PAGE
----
There are many varieties of cleft chin, ranging from very obvious to almost undetectable, and although inherited genetics do play a factor, it is possible for completely spontaneous genetic mutations to occur as well.

8. Baldness

Bad news for those among us that are prematurely balding – it looks like no matter how many specialty shampoos or organic homeopathic cures you try, balding is 80% determined by genetics, so there’s not a whole lot you can do to change your situation.

Even though there have been plenty of studies done, the closest scientists have been able to come to determining which gene causes baldness is to isolate a small region of our chromosomes, which they believe is the general site of the offending mutation.

9. Phenylketonuria

Phenylketonuria, commonly known as PKU, is a genetic disorder that we inherit from our parents that causes a build up of phenylalanine in our bloodstream. This protein build-up can cause major health problems if left untreated.

Babies with PKU start exhibiting symptoms such as a strange musky odor or pale skin soon after birth, and if left untreated even for a few months, the protein build-up will cause irreversible brain damage. Mothers and fathers can pass this down to their children if both of them carry a mutated gene, even if they never show symptoms of the disorder themselves.

10. Super Immunity

This genetic mutation is extremely rare, affecting only three people in recorded history. However, we wanted to touch on it today since the research on this mutation could lead to untold discovers in the field of medicine.

The only two people with this immunity who are still alive are a brother and sister, who are both currently immune to many serious viruses like herpes, dengue fever, and HIV. Their bodies are unable to attach sugars to proteins, which is a basic process that most human bodies require. As a result, viruses are unable to multiply in their bodies, but the regular processes of life are inhibited as well, leaving these children severely developmentally delayed.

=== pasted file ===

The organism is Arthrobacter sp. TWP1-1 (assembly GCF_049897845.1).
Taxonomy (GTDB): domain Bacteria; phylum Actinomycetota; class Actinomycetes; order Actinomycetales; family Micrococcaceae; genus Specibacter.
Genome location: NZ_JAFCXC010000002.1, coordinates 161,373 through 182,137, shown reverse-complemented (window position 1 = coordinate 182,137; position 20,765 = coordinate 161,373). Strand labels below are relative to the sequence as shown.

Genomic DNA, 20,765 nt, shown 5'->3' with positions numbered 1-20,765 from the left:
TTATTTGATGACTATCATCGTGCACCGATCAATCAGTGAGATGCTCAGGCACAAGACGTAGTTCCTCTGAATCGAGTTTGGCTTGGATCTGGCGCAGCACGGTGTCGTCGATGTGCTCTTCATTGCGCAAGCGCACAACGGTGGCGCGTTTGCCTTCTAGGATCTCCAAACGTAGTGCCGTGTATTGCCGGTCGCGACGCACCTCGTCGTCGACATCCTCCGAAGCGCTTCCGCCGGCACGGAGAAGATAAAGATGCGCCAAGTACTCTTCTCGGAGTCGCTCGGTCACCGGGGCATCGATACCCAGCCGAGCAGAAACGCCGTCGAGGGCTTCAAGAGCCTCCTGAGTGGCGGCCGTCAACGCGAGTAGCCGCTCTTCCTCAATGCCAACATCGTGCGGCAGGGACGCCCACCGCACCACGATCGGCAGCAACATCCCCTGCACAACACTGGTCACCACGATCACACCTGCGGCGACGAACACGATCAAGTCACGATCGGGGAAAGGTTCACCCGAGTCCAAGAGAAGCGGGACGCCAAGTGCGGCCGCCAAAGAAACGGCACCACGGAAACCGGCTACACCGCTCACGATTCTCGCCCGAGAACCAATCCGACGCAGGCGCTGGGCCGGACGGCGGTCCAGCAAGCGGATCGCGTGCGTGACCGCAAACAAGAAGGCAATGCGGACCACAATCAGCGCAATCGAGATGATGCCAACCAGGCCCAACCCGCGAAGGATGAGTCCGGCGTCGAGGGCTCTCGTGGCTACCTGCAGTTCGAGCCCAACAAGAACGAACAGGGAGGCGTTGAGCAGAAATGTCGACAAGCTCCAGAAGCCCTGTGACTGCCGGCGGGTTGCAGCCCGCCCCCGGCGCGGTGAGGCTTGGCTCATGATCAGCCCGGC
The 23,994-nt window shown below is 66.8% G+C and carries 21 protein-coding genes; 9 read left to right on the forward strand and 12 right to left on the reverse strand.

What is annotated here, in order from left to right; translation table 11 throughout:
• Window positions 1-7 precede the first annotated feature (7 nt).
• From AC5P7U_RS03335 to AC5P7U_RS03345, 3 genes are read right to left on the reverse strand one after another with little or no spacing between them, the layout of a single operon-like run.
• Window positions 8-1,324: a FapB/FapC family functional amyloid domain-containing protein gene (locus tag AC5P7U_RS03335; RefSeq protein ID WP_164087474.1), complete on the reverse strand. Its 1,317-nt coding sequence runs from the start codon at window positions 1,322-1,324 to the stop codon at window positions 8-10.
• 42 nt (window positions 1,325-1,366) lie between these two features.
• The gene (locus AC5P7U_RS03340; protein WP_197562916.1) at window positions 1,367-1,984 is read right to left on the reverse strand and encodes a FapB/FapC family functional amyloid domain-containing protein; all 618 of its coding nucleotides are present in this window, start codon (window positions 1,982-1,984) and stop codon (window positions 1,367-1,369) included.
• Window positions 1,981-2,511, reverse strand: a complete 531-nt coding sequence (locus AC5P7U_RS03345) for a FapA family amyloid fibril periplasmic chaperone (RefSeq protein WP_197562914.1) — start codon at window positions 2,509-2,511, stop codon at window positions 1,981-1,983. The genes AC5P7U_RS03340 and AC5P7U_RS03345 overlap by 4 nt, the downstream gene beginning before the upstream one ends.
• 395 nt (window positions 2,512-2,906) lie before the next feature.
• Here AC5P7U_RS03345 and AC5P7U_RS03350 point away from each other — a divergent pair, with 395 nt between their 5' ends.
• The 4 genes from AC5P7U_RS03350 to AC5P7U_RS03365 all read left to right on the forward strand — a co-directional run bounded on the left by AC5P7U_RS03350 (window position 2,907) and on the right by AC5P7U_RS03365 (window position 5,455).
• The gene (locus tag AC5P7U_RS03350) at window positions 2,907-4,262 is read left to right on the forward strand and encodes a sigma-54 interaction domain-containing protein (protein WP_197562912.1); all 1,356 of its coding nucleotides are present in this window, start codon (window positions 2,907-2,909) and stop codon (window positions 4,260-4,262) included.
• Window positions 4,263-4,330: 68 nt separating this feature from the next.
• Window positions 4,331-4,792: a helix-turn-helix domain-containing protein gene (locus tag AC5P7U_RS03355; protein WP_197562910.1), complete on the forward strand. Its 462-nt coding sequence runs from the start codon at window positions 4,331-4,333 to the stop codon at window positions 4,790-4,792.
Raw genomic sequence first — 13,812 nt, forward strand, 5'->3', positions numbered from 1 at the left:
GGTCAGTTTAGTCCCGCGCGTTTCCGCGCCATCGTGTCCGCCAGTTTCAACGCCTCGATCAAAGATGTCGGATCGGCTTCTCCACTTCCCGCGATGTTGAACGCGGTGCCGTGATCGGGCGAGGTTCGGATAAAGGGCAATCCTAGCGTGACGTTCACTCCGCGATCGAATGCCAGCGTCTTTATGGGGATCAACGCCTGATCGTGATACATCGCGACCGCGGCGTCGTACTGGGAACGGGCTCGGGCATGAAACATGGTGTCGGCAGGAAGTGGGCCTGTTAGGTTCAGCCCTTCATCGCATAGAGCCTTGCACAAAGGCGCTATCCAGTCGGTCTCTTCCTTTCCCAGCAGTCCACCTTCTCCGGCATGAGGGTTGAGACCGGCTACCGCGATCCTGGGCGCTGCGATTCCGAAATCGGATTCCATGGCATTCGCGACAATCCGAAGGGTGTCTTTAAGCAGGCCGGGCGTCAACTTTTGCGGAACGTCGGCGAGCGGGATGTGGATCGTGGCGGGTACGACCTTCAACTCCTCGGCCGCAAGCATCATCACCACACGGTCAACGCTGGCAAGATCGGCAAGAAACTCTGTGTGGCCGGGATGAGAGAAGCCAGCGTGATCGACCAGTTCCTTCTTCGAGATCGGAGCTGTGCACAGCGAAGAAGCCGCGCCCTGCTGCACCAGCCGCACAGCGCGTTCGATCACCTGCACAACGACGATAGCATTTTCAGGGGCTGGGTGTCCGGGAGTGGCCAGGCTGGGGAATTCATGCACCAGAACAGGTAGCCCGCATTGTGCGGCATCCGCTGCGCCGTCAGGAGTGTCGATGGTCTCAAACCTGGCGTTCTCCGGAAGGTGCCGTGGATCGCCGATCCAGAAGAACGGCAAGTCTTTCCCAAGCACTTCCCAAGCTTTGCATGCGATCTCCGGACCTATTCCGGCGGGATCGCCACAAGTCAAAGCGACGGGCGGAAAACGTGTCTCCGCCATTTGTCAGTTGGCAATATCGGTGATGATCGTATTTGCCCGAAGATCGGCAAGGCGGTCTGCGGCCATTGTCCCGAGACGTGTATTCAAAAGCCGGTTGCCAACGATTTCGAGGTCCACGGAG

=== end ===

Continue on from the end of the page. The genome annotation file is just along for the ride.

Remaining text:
11. Cystic Fibrosis

This disease, if left untreated, can cause people to feel like they’re breathing through a straw, unable to get the proper amount of air into their lungs. Cystic Fibrosis (CF) causes a build-up of mucus in vital organs like the pancreas and lungs, which causes both digestive issues and eventually respiratory failure.

This disease is caused by a genetic mutation carried by both parents. For every child that is born to parents who are both carriers of the mutation, there is a 25% chance that the child will have CF, and a 25% chance that the disease will skip over them entirely.

12. Down Syndrome

This genetic mutation is caused by a single chromosome accidentally repeating itself. If a child is born with a duplicate or even partially duplicated chromosome 21, then they will be born with Down Syndrome.

Down Syndrome is the most common chromosomal condition in the United States, with one out of every 700 babies born carrying the mutation. While researchers are actively working on discovering the cause of the mutation, the only factor that they have been able to isolate is maternal age. The older the mother is, the higher chance she has of bearing a child with Down Syndrome.

13. Huntington’s Disease

Huntington’s disease is a horrific genetic condition that affects a person’s basal ganglia region of the brain, leading to a breakdown of nerve cells which render a person unable to walk, reason, or speak.

It usually begins affecting people at around 30-50 years old, and will progress over the next 10-30 years until the person succumbs to complications from the disease. The genetic mutation that causes Huntington’s disease is carried in a single gene, which means only one of your parents needs to have it for you to have a 50% chance of developing the disease yourself.

Jordana Weiss